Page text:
Baby Talk: Resources to Support the People Who Work With Infants and Toddlers
Issue No. 42, November 2014
Reading Aloud to Infants and Toddlers Promotes Early Literacy
Recent media attention has focused on how reading aloud to infants promotes positive early literacy outcomes and has a strong, lasting developmental impact. Reading Aloud to Infants and Toddlers At Home and In the Classroom Promotes Early Language and Literacy Skills, from the Early Care and Education Consortium, explains the research behind why reading aloud to infants, and incorporating ongoing “serve and return” interaction, is so important for promoting early language and literacy.
Healthy Birth Weight Linked to Better Preparedness for Kindergarten
The New York Times highlighted a study to be published in the American Economic Review that found healthy birth weight was correlated with better preparedness at kindergarten entry and higher test scores throughout elementary school. Researchers from Northwestern University concluded that poor neonatal health can negatively affect a child’s cognitive development.
Staying Objective in Observation
Do everyday observations give us a true picture of the baby? This podcast explains how to observe babies and record what is seen in an objective way that can help staff understand the meaning of a child’s behavior.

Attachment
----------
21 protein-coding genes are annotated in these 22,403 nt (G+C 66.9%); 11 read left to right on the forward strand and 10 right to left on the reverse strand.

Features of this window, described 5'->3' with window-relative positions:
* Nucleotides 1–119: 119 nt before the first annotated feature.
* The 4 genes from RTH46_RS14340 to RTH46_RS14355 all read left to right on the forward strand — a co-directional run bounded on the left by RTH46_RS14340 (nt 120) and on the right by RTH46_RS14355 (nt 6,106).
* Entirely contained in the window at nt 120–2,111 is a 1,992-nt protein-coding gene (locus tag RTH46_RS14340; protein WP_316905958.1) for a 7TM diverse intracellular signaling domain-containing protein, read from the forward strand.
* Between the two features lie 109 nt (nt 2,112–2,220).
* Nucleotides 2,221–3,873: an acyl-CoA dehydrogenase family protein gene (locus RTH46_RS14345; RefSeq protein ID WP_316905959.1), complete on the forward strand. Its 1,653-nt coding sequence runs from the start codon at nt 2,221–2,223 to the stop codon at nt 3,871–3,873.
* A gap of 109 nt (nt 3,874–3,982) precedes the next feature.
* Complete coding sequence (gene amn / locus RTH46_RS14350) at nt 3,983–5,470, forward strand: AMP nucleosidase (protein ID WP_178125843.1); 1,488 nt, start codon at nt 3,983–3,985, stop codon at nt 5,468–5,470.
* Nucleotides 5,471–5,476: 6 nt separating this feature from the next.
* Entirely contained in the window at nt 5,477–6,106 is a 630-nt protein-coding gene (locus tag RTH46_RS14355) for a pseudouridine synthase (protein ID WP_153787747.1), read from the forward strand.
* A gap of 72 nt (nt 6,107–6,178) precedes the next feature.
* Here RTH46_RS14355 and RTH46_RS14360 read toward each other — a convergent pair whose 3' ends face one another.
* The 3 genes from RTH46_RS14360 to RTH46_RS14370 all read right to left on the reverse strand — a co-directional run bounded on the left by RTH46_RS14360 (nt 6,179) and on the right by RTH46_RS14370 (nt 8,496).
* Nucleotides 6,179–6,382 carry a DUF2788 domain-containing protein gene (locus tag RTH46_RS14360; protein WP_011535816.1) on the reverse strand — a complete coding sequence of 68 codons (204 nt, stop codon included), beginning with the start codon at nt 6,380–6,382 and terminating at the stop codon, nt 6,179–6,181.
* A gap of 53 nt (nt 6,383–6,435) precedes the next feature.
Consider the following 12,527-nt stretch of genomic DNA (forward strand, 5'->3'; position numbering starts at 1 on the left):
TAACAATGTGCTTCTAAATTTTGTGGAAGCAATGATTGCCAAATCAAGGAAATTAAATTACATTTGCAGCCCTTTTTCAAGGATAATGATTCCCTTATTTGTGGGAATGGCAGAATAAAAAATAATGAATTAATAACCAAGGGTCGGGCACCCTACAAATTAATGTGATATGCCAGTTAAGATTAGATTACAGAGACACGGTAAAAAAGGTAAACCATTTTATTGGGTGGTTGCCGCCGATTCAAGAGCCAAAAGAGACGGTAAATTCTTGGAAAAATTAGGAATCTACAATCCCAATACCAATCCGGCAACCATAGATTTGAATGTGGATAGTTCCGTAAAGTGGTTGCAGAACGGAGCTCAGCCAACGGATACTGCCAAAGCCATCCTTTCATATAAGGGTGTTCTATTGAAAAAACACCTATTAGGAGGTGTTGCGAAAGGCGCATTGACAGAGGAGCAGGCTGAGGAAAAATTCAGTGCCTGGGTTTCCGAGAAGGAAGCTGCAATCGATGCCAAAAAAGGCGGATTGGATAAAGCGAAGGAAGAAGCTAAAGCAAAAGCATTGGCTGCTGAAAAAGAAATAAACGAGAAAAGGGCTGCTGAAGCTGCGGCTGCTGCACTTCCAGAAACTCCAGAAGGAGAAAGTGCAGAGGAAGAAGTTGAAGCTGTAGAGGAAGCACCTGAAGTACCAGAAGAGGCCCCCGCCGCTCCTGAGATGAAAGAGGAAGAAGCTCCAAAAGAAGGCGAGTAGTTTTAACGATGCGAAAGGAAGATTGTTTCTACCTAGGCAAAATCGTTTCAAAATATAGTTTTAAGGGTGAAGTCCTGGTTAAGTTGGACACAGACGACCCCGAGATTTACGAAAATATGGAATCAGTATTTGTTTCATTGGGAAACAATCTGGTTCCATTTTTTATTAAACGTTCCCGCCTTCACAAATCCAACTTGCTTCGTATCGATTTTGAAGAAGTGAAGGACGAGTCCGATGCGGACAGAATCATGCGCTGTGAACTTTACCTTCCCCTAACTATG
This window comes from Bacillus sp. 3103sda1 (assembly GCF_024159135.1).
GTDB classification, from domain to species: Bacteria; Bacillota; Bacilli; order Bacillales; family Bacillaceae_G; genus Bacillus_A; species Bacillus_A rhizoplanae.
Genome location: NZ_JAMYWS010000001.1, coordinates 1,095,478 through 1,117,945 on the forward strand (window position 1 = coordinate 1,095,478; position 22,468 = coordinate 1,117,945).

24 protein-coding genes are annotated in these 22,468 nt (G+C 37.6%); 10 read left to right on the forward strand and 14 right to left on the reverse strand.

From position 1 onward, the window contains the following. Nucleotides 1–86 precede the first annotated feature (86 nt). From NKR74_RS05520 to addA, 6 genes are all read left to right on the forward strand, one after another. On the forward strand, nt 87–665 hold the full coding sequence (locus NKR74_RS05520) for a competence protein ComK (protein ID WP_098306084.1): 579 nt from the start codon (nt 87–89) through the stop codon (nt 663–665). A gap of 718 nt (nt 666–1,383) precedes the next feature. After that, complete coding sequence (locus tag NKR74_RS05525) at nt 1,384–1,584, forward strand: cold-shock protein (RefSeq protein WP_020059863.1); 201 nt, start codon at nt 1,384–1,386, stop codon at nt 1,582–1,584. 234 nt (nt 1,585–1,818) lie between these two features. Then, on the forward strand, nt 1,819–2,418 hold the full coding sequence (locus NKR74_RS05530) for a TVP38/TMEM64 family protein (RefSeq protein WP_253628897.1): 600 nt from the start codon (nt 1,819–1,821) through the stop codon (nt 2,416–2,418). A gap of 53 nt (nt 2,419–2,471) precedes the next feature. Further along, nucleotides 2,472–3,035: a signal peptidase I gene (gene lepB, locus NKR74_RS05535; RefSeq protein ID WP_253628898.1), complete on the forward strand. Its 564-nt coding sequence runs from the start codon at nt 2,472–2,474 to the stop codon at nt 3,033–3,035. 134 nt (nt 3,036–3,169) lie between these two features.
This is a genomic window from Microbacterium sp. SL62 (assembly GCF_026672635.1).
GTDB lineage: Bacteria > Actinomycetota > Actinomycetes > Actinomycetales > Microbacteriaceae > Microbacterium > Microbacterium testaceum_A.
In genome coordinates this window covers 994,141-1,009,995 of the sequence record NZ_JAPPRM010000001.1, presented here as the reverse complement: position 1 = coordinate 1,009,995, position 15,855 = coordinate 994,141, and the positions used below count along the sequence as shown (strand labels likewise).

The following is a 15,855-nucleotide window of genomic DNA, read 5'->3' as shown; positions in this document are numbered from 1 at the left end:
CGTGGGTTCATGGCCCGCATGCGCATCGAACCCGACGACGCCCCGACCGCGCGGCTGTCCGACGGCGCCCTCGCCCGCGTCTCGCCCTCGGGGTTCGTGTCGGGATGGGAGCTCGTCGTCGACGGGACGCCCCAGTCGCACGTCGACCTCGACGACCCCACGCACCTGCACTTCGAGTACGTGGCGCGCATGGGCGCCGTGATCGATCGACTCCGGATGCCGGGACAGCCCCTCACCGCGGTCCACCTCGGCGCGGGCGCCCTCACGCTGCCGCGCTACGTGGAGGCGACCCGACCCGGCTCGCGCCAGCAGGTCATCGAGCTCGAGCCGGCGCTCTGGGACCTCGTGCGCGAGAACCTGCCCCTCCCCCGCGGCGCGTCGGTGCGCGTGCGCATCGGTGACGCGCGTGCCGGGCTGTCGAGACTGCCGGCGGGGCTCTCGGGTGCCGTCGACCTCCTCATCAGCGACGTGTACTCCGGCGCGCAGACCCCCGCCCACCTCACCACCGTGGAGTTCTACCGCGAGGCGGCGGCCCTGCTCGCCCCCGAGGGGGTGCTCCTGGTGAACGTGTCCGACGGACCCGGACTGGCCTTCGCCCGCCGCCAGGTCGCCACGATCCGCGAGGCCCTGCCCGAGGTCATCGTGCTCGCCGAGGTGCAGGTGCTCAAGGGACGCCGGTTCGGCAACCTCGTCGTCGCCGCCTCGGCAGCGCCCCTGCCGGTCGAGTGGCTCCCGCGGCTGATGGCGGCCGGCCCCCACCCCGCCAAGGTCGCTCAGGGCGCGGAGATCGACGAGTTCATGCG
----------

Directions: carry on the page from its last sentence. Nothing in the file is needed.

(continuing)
Variations in Vocabulary Development
The rate at which children learn language varies substantially from child to child. Some children show rapid vocabulary growth before they go to school, while others learn so slowly that they can end up six months to a year behind their peers. Oral skills are a precursor to literacy, so it’s not exactly shocking that children at a linguistic disadvantage will have immediate problems with reading and writing in the classroom. What is probably less well known is that these problems can be long lasting – so much so that they negatively and profoundly affect future academic success.
The Difference Enough Sleep Can Make for Toddlers
Toddlers who get too little sleep tend to eat more and are at increased risk for obesity, a new study indicates. It included children in over 1,300 British families who had their sleep measured when they were 16 months old and their diet checked when they were 21 months old. Those who slept less than 10 hours a day consumed about 10 percent more calories than those who slept more than 13 hours.
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